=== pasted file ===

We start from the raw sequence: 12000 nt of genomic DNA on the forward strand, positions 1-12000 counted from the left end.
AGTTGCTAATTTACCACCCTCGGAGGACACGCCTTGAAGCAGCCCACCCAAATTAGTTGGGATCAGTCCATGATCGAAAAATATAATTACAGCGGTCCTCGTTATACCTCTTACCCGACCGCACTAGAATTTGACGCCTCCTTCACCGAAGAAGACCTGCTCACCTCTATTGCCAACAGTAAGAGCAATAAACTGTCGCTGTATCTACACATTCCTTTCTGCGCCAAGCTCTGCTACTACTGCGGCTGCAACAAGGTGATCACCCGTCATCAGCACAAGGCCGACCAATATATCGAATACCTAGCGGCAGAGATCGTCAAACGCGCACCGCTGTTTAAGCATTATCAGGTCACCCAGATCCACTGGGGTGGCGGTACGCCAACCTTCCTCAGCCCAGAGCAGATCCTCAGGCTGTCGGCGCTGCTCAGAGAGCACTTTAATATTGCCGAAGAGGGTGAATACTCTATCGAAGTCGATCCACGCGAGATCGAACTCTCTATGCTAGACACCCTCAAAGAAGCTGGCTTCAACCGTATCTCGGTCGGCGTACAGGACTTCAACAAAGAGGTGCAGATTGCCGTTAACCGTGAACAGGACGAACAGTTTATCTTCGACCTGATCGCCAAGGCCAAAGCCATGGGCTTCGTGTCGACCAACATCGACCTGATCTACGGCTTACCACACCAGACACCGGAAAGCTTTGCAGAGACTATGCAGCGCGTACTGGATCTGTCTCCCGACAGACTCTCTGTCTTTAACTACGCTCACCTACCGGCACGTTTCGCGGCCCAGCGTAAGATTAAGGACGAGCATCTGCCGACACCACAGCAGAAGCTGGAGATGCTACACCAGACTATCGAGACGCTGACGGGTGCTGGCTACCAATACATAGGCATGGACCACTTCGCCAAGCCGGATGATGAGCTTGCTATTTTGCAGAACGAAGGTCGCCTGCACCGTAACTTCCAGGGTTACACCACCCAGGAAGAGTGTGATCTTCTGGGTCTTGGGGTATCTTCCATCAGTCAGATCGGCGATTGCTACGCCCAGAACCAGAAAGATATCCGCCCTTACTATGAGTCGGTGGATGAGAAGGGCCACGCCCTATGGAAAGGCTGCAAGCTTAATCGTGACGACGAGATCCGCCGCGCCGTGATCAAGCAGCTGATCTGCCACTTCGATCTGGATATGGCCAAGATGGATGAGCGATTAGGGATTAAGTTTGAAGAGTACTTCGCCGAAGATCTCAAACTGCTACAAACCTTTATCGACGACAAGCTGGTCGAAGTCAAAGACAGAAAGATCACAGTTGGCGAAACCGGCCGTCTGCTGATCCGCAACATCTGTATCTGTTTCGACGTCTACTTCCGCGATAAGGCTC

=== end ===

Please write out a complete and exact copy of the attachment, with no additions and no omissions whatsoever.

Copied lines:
We start from the raw sequence: 12000 nt of genomic DNA on the forward strand, positions 1-12000 counted from the left end.
AGTTGCTAATTTACCACCCTCGGAGGACACGCCTTGAAGCAGCCCACCCAAATTAGTTGGGATCAGTCCATGATCGAAAAATATAATTACAGCGGTCCTCGTTATACCTCTTACCCGACCGCACTAGAATTTGACGCCTCCTTCACCGAAGAAGACCTGCTCACCTCTATTGCCAACAGTAAGAGCAATAAACTGTCGCTGTATCTACACATTCCTTTCTGCGCCAAGCTCTGCTACTACTGCGGCTGCAACAAGGTGATCACCCGTCATCAGCACAAGGCCGACCAATATATCGAATACCTAGCGGCAGAGATCGTCAAACGCGCACCGCTGTTTAAGCATTATCAGGTCACCCAGATCCACTGGGGTGGCGGTACGCCAACCTTCCTCAGCCCAGAGCAGATCCTCAGGCTGTCGGCGCTGCTCAGAGAGCACTTTAATATTGCCGAAGAGGGTGAATACTCTATCGAAGTCGATCCACGCGAGATCGAACTCTCTATGCTAGACACCCTCAAAGAAGCTGGCTTCAACCGTATCTCGGTCGGCGTACAGGACTTCAACAAAGAGGTGCAGATTGCCGTTAACCGTGAACAGGACGAACAGTTTATCTTCGACCTGATCGCCAAGGCCAAAGCCATGGGCTTCGTGTCGACCAACATCGACCTGATCTACGGCTTACCACACCAGACACCGGAAAGCTTTGCAGAGACTATGCAGCGCGTACTGGATCTGTCTCCCGACAGACTCTCTGTCTTTAACTACGCTCACCTACCGGCACGTTTCGCGGCCCAGCGTAAGATTAAGGACGAGCATCTGCCGACACCACAGCAGAAGCTGGAGATGCTACACCAGACTATCGAGACGCTGACGGGTGCTGGCTACCAATACATAGGCATGGACCACTTCGCCAAGCCGGATGATGAGCTTGCTATTTTGCAGAACGAAGGTCGCCTGCACCGTAACTTCCAGGGTTACACCACCCAGGAAGAGTGTGATCTTCTGGGTCTTGGGGTATCTTCCATCAGTCAGATCGGCGATTGCTACGCCCAGAACCAGAAAGATATCCGCCCTTACTATGAGTCGGTGGATGAGAAGGGCCACGCCCTATGGAAAGGCTGCAAGCTTAATCGTGACGACGAGATCCGCCGCGCCGTGATCAAGCAGCTGATCTGCCACTTCGATCTGGATATGGCCAAGATGGATGAGCGATTAGGGATTAAGTTTGAAGAGTACTTCGCCGAAGATCTCAAACTGCTACAAACCTTTATCGACGACAAGCTGGTCGAAGTCAAAGACAGAAAGATCACAGTTGGCGAAACCGGCCGTCTGCTGATCCGCAACATCTGTATCTGTTTCGACGTCTACTTCCGCGATAAGGCTC